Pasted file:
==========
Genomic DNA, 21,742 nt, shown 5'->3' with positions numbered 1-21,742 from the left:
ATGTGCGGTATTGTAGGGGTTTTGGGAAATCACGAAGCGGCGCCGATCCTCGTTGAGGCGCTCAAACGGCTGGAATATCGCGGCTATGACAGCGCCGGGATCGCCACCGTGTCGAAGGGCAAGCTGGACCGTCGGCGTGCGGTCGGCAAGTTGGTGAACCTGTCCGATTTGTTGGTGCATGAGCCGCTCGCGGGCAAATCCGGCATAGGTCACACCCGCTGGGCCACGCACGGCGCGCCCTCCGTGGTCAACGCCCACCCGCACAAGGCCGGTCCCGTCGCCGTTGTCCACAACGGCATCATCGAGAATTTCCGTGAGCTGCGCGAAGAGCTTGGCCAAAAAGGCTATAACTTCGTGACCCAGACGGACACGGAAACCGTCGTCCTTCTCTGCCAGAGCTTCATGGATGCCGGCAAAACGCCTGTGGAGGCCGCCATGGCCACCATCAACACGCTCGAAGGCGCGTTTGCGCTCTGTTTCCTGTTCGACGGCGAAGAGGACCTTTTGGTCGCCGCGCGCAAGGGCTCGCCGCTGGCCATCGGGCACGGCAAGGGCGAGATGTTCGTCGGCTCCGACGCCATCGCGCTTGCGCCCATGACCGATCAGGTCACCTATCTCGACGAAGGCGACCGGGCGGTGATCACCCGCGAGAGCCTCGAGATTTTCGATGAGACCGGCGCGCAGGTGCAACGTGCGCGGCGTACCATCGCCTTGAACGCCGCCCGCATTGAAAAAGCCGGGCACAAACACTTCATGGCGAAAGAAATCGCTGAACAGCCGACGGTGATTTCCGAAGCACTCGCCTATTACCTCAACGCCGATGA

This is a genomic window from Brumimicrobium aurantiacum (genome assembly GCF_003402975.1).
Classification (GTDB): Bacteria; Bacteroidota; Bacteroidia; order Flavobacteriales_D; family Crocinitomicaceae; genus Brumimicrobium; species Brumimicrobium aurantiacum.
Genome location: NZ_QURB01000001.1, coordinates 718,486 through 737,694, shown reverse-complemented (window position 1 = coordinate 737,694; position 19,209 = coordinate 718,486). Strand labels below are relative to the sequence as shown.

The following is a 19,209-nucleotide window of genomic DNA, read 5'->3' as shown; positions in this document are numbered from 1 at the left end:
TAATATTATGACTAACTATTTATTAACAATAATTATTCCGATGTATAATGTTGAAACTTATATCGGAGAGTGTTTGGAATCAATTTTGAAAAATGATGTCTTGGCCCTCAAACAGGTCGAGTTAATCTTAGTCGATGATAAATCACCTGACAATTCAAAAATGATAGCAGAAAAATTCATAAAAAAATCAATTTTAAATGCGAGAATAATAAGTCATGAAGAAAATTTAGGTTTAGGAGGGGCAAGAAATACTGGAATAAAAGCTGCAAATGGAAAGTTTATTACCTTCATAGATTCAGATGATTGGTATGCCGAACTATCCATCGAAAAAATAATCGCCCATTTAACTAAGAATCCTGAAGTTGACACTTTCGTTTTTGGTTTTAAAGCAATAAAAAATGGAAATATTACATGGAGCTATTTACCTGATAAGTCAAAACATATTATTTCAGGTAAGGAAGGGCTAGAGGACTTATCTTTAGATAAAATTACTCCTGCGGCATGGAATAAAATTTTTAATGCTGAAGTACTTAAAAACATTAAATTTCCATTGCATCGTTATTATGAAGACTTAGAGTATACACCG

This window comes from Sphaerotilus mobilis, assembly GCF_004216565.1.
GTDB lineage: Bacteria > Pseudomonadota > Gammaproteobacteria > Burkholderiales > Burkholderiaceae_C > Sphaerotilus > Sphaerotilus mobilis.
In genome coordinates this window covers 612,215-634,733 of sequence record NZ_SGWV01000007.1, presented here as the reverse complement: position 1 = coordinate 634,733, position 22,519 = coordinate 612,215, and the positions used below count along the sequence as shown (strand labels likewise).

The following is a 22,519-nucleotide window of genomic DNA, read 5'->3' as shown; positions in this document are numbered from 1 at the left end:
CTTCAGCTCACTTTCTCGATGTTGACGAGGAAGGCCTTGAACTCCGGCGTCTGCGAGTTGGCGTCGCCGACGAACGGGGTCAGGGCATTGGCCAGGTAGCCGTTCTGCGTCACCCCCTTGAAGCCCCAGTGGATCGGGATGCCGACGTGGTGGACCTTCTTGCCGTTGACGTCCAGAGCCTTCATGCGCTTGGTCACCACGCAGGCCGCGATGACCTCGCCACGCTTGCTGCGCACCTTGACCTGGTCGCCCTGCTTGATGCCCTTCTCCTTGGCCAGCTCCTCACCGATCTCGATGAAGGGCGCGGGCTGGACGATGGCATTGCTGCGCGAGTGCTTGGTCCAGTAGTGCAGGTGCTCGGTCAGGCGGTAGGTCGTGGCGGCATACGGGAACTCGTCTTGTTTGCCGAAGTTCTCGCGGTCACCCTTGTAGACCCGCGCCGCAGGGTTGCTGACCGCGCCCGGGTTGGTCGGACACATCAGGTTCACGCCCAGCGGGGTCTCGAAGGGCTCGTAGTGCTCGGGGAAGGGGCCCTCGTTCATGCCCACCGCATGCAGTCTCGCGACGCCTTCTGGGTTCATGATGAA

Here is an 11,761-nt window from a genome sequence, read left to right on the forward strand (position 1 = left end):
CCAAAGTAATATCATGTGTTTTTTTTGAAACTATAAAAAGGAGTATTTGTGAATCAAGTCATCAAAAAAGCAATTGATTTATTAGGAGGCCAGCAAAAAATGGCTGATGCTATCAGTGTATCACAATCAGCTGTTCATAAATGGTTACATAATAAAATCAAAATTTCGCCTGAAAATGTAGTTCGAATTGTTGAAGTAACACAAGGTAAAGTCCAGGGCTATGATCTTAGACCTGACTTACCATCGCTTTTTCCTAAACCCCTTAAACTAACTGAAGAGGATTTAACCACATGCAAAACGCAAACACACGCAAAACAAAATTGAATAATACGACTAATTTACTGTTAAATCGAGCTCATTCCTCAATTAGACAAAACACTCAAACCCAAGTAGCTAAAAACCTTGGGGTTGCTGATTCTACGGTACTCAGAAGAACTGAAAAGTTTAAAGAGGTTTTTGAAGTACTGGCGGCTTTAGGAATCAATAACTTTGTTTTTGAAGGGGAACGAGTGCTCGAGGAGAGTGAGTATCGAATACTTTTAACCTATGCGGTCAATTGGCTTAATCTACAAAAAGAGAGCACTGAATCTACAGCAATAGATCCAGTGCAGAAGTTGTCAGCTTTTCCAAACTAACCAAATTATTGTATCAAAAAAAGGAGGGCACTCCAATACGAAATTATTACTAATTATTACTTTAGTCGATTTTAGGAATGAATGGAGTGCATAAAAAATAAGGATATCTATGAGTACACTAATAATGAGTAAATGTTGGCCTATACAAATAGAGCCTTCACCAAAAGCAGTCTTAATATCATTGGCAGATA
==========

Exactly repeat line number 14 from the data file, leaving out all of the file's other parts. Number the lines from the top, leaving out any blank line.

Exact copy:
CCAAAGTAATATCATGTGTTTTTTTTGAAACTATAAAAAGGAGTATTTGTGAATCAAGTCATCAAAAAAGCAATTGATTTATTAGGAGGCCAGCAAAAAATGGCTGATGCTATCAGTGTATCACAATCAGCTGTTCATAAATGGTTACATAATAAAATCAAAATTTCGCCTGAAAATGTAGTTCGAATTGTTGAAGTAACACAAGGTAAAGTCCAGGGCTATGATCTTAGACCTGACTTACCATCGCTTTTTCCTAAACCCCTTAAACTAACTGAAGAGGATTTAACCACATGCAAAACGCAAACACACGCAAAACAAAATTGAATAATACGACTAATTTACTGTTAAATCGAGCTCATTCCTCAATTAGACAAAACACTCAAACCCAAGTAGCTAAAAACCTTGGGGTTGCTGATTCTACGGTACTCAGAAGAACTGAAAAGTTTAAAGAGGTTTTTGAAGTACTGGCGGCTTTAGGAATCAATAACTTTGTTTTTGAAGGGGAACGAGTGCTCGAGGAGAGTGAGTATCGAATACTTTTAACCTATGCGGTCAATTGGCTTAATCTACAAAAAGAGAGCACTGAATCTACAGCAATAGATCCAGTGCAGAAGTTGTCAGCTTTTCCAAACTAACCAAATTATTGTATCAAAAAAAGGAGGGCACTCCAATACGAAATTATTACTAATTATTACTTTAGTCGATTTTAGGAATGAATGGAGTGCATAAAAAATAAGGATATCTATGAGTACACTAATAATGAGTAAATGTTGGCCTATACAAATAGAGCCTTCACCAAAAGCAGTCTTAATATCATTGGCAGATA